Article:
An administrative judge has recommended that Campbell be allowed to coach, but last week the Florida Department of Education appealed that recommendation. In the appeal, the department’s attorney, Charles Whitelock, wrote that “the Petitioner lacks the required good moral character” to coach students. The state has investigated Campbell’s past and present, and the Education Practices Commission will have to decide sometime this summer whether it should allow one of the men behind Me So Horny — and other songs whose titles aren’t printable in a family publication — to influence high-schoolers.

So when watching an Anderson film, as when watching an ambitious elementary school play, we’re always aware of human creative effort and will and it’s this effort and earnestness that makes the production significant, not the tradition of the play or the theatre. The satirization of the authority we’ve traditionally given established institutions and systems, such as the theater, is satirized: the family, marriage, school, police, the boy scouts, social services, and the church for example. Even maps, painted portraits, and signs and titles are portrayed with the corny and mythic aura we surround them with as children.

These combine to support what I see as Anderson’s main theme: The heroic rising of the weird individual’s creative will under the oppressive weight of tradition and history. Break free and do your own thing.

It’s a beautiful idea, and one I believe in, but as right as it is, it’s a notion usually born from a certain privilege (race, class, gender, and sexuality-wise), where will and effort can afford to be the most valuable thing. Any child of an immigrant mother will tell you that “good effort” does not fly, and remaining in a mental childhood for a second longer than necessary will get your face slapped.

“Today we talk about Chicana feminism almost exclusively in the academy,” Maria Cotera told an audience in Margaret Jacks Hall, “but in the 1970s, it was happening in the streets.”

The goal of Cotera’s ambitious online archive project, “Chicana por mi Raza,” is to recapture the once vibrant movement for the social, political, and economic justice of Mexican American, Chicana, and Hispanic women in the United States. When it launches later this year, the website will house a rich archive documenting the development of Chicana feminist thought and action from 1960 to 1990. The efforts of her and of the project’s co-founder, Linda Garcia Merchant, have amassed thousands of newspapers, reports, leaflets, out-of-print books, pieces of correspondence, and oral histories, most of which have been missing from mainstream archives.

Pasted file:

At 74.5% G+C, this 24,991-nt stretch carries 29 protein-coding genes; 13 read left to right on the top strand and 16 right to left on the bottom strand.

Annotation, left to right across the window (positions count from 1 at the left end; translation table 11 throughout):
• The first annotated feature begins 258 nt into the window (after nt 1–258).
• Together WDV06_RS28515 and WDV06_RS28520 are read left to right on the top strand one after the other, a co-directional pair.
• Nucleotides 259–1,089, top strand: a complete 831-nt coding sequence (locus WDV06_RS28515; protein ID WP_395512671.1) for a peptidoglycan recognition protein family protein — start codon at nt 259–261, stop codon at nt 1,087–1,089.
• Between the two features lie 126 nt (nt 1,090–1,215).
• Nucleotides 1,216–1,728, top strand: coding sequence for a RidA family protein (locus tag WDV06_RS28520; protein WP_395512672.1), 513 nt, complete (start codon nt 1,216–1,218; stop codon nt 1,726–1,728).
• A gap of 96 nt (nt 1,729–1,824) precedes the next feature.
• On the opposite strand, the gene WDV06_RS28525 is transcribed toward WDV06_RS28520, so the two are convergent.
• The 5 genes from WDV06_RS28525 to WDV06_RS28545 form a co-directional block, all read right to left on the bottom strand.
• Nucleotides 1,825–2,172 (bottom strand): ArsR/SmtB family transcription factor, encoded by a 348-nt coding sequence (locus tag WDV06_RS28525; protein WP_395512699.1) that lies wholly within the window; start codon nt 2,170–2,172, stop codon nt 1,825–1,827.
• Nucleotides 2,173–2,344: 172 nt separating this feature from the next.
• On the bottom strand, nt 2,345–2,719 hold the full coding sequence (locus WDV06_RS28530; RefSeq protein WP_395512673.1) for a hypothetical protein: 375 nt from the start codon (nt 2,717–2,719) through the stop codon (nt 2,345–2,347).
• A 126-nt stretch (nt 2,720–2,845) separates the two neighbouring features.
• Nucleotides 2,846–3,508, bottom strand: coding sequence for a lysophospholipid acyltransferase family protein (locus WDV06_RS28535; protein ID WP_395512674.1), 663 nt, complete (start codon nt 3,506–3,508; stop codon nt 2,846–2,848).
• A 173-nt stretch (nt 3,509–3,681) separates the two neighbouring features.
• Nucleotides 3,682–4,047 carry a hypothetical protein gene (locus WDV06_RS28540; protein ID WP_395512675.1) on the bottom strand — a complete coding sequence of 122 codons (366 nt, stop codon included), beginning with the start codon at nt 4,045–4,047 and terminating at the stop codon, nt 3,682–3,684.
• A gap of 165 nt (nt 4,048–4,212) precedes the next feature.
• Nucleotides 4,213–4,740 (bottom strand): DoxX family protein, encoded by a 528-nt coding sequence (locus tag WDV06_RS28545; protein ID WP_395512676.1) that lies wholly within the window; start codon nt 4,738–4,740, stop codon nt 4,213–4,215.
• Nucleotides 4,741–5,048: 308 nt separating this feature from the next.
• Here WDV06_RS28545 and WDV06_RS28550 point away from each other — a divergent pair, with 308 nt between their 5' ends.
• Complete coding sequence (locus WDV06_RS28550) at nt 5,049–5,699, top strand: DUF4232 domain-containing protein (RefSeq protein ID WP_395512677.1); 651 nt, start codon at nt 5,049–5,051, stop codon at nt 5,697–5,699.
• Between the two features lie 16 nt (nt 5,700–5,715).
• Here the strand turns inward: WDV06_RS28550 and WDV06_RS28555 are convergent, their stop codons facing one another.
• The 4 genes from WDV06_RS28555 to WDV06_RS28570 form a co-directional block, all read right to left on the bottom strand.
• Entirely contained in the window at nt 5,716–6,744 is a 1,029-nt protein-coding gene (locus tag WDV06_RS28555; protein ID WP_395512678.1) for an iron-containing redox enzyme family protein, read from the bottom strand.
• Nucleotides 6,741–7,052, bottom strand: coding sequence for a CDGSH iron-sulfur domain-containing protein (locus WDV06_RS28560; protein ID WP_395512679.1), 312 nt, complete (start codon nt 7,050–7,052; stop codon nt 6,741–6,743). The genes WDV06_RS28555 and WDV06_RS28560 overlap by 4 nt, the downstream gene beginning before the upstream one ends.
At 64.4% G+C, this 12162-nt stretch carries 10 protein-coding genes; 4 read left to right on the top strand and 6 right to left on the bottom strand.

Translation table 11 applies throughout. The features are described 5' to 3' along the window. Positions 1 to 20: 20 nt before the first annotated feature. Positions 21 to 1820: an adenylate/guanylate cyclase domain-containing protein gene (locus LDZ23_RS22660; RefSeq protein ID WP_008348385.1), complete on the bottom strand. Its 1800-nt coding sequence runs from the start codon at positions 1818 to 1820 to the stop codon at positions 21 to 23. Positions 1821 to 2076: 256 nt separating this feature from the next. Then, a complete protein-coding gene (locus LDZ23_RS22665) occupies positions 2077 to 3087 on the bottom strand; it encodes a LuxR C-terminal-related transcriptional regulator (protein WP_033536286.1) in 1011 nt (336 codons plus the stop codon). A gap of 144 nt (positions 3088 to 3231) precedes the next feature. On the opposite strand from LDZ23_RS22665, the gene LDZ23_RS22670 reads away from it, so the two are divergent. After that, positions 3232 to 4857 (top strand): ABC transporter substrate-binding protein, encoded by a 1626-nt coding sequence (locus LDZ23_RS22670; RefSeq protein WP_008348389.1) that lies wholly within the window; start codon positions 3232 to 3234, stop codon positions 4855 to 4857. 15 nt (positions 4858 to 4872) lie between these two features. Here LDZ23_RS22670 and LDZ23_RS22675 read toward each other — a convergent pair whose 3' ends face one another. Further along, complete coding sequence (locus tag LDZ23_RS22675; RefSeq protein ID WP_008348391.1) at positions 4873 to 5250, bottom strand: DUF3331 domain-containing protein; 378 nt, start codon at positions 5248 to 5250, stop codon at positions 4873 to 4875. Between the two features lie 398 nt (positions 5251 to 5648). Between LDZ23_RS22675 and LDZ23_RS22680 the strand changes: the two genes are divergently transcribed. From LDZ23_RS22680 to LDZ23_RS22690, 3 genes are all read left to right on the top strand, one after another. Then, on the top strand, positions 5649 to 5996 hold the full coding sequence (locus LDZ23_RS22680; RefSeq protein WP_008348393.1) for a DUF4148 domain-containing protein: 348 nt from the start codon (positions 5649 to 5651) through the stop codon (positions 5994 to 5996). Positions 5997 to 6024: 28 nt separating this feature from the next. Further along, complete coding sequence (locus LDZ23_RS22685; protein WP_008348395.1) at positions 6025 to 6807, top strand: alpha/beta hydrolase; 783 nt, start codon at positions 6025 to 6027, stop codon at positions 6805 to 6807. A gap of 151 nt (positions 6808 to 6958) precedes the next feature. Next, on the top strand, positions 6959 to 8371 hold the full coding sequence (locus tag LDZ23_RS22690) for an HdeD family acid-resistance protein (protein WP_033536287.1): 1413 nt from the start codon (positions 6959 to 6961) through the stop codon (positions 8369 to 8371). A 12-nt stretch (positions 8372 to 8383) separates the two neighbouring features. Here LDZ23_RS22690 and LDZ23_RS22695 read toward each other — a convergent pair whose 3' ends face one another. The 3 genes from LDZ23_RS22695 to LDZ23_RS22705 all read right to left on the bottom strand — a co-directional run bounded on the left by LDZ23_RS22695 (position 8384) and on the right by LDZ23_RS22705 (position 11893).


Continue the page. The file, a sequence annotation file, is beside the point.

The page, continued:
In her recent talk, “Liberating the Feminist Archive: Mapping Chicana Feminisms in the Digital Age,” Cotera, Associate Professor at the University of Michigan, previewed some materials from the database. She hopes that the site will “bring the history of Chicana feminism to a whole new audience, from public school educators to college students to established scholars.”

“Chicana por mi Raza” will fill a gap in social movement history, a gap that became starkly apparent to Cotera when she was teaching two classes at the University of Michigan – Introduction to Feminist Studies and Introduction to Latino Studies. In preparing for the classes, she found almost no anthologized material foThe Chicana Feministr either class about Chicana feminism. Cotera realized the images still most associated with second-wave feminism are those of white, middle-class women, while those associated with the Chicano movement are of male Brown Berets. She decided to find her own primary source materials to reveal the missing images for her students.